Tech Giants: Modernize Your Motivations

Roland Taylor's Gravatar

Roland Taylor
published April 3, 2016, 2:12 p.m.

This is not a rant. It is a word of advice to companies which produce software or hardware that Linux users may use. It has been sitting in my drafts for a while, but I feel it is still worth releasing, even if those whom it may concern will probably never read it.

So, you are a Tech Giant. At least 1% of the world's population uses your devices or software, and at least 10% of them (maybe more) know your name. Windows, and possibly Macintosh users get your most stellar support.

...and then there is this thing called Linux. Ah, the good old oddball. The "developers-only", enthusiast-breeding, too-many-flavours-to-target Linux. Yes, that strange, little known operating system that hardly anyone, save for many of the world's schools, governments, and millions of average Joes and Janes, have even heard of.

What do you do with such a novelty?

Here are the usual options:

  1. I know! Ignore it! (That should work!)
  2. Hmm... maybe if we stick a half-baked Qt application at it, it and its users will be happy.
  3. Claim it is inherently broken and tell the users to get a real operating system. (All while using it internally for your servers, development environment, recreational platform, mobile OS, etc).
  4. Oh dear, we must rewrite everything from scratch! What to do? What to do?
  5. Poke an outdated, undocumented source code and binary blob combo at them in a tarball, that should shut them up.
  6. Release the kraken! Er, documentation.
    (Let them handle it themselves).

Let me just say before we go any further, don't be that company. If you are, change is possible.

What's worse, is the way how marketing is handled.

How many times have we seen this:

  1. Start developing in Xserver, OpenGL, Some-alien-script, Shattered Cuniform Tablet, etc... with our cutting edge drivers!
    (I just want to run Unity or Pantheon and maybe play a few 3D games, thank you).
  2. Our application uses Alib version, Randlib version, YetAnotherLibYouNeverKnewExisted - make sure you have them installed.
    (The package manager could handle all of this quite ably if we simply use the standard package formats).
  3. Linux version coming soon!
    (Just wait another unpredictable number of years, we're not really actually working on it).
  4. Here is our (woefully broken) Linux version (which we will never update... ever)!
  5. Unneccessary mention of penguins, unusable application or driver.

And finally, the most frustrating problem of all.

The never ending, never featureful, eternal "beta". Or Pre-Alpha. Or abandonware.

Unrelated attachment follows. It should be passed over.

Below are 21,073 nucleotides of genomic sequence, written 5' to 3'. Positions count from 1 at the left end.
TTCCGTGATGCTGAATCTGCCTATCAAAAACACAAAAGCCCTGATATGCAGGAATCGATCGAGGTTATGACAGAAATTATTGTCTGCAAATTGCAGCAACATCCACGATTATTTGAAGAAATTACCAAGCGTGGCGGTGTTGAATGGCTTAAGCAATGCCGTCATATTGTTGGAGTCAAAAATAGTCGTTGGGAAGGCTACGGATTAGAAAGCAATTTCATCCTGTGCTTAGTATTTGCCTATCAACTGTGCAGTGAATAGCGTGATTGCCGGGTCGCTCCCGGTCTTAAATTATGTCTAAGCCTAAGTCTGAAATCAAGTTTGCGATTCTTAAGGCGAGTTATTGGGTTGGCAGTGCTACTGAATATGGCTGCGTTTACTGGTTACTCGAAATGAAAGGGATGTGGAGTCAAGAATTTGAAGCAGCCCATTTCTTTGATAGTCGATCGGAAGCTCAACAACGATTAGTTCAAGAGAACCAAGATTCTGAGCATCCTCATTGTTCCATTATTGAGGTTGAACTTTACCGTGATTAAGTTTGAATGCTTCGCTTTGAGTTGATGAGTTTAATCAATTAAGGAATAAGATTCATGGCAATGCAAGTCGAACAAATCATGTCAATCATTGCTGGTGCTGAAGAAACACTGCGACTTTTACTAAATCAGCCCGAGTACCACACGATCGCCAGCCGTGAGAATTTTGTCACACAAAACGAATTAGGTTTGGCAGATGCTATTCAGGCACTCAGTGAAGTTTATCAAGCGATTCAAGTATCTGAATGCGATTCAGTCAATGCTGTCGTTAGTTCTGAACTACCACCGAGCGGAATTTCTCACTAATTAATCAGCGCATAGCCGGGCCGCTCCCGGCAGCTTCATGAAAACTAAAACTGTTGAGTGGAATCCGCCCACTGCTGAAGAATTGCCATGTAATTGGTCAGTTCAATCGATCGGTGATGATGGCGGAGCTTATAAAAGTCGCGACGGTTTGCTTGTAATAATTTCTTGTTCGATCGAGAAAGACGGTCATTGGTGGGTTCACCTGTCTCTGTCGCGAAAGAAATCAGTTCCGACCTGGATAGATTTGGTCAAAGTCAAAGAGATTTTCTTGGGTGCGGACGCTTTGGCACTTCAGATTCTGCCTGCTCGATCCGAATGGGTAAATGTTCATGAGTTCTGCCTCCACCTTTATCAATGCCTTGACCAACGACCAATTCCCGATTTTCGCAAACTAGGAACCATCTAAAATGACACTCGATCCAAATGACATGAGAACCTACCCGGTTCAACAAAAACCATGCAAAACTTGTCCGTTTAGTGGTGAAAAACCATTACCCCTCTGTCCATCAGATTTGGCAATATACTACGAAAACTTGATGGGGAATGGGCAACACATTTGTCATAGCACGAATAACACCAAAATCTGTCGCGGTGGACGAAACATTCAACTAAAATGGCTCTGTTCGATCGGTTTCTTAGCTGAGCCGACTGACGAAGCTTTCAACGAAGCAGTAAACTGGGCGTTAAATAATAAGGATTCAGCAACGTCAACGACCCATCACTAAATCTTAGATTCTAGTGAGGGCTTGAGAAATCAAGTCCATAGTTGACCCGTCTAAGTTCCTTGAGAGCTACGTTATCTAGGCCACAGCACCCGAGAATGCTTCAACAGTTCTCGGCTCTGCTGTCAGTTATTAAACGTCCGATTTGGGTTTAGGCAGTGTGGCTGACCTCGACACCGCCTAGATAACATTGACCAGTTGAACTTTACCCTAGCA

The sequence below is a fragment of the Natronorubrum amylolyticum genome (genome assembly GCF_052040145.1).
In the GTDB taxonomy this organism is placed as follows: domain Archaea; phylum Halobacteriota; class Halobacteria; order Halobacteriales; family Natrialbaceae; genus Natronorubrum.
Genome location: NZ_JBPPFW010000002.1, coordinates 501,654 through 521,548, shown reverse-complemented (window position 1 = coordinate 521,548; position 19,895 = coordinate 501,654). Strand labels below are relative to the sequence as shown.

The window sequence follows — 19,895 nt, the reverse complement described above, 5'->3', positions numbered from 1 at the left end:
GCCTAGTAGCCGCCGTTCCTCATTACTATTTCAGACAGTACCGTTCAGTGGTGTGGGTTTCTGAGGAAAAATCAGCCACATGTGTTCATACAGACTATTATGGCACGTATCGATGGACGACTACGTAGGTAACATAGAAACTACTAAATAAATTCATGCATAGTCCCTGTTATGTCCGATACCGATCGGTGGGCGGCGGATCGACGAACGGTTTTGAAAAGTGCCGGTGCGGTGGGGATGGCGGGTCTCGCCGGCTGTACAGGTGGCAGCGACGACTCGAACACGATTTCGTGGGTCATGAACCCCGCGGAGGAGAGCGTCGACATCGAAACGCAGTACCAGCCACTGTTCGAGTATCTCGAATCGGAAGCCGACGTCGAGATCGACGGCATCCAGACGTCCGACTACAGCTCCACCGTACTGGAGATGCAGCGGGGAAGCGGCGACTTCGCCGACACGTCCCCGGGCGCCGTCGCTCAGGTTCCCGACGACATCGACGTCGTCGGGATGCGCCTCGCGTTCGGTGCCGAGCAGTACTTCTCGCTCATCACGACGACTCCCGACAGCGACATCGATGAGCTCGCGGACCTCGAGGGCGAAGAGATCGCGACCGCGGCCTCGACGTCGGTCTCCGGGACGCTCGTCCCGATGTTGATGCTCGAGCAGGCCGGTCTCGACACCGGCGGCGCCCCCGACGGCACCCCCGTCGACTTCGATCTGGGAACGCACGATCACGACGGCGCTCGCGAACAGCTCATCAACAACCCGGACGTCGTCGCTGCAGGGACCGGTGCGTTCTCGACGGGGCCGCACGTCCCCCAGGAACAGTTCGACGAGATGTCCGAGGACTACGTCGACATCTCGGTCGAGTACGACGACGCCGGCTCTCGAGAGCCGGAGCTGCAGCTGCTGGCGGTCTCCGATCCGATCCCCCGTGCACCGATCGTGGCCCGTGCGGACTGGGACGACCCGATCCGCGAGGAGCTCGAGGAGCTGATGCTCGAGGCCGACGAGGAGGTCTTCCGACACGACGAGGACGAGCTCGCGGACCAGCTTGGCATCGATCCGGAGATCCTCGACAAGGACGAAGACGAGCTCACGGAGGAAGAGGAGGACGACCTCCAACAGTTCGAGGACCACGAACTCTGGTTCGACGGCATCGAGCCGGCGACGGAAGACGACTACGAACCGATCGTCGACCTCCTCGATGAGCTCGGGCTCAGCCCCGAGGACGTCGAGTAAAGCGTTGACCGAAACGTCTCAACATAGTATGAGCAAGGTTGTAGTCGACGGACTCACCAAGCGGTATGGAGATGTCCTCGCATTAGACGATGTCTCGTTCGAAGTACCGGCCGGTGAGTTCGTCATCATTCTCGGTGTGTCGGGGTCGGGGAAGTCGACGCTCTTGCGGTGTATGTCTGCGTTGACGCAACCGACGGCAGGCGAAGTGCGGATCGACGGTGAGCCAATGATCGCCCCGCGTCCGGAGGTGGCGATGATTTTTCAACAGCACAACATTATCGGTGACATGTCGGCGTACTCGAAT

The source of all of these issues...

can be put down to one thing.


Or, really, the lack thereof. And usually, this comes from complete and utter lack of information about Linux (even if your company uses it for everything).

What motivates you to create Linux software/hardware drivers?

  1. Is it the good old addage "everybody's doing it"? I sure hope not. Of course, that would be fine, if "everybody" were doing it, and doing it well.
  2. Is it that you've suddenly realized that Linux does more than just "exist", and don't want to miss out on a little extra profit? Nothing wrong with that, except you should learn why Linux is successful before diving in.
  3. Or is it that you want that small subset of very vocal users on your feedback system to finally just shut up!? :)

What should motivate you, is:

  1. Your humanity. Would you really want to know that someone can't reach a loved one because your application just doesn't work (Skype, I'm looking SQUARELY at you).
  2. A vision of the future.
    With Linux, you control your future. You control your success. You get to choose just how successful you want to be. If you put in the work, your product could be twice its worth. Or it could be a complete failure - but, that ball is completely in your court, if you choose to go with Linux.
  3. Common courtesy. This requires no explanation.
  4. Developer/maker culture.
    Just think, almost every major player in the game started out pretty much the same. You were a tinkerer and an explorer once, weren't you? So why stifle the opportunities of someone else?

And a finally, word to the unwise (for example, Google... hello!), don't release a service and then lie that you will support all the major platforms when you know that you won't. Just be honest.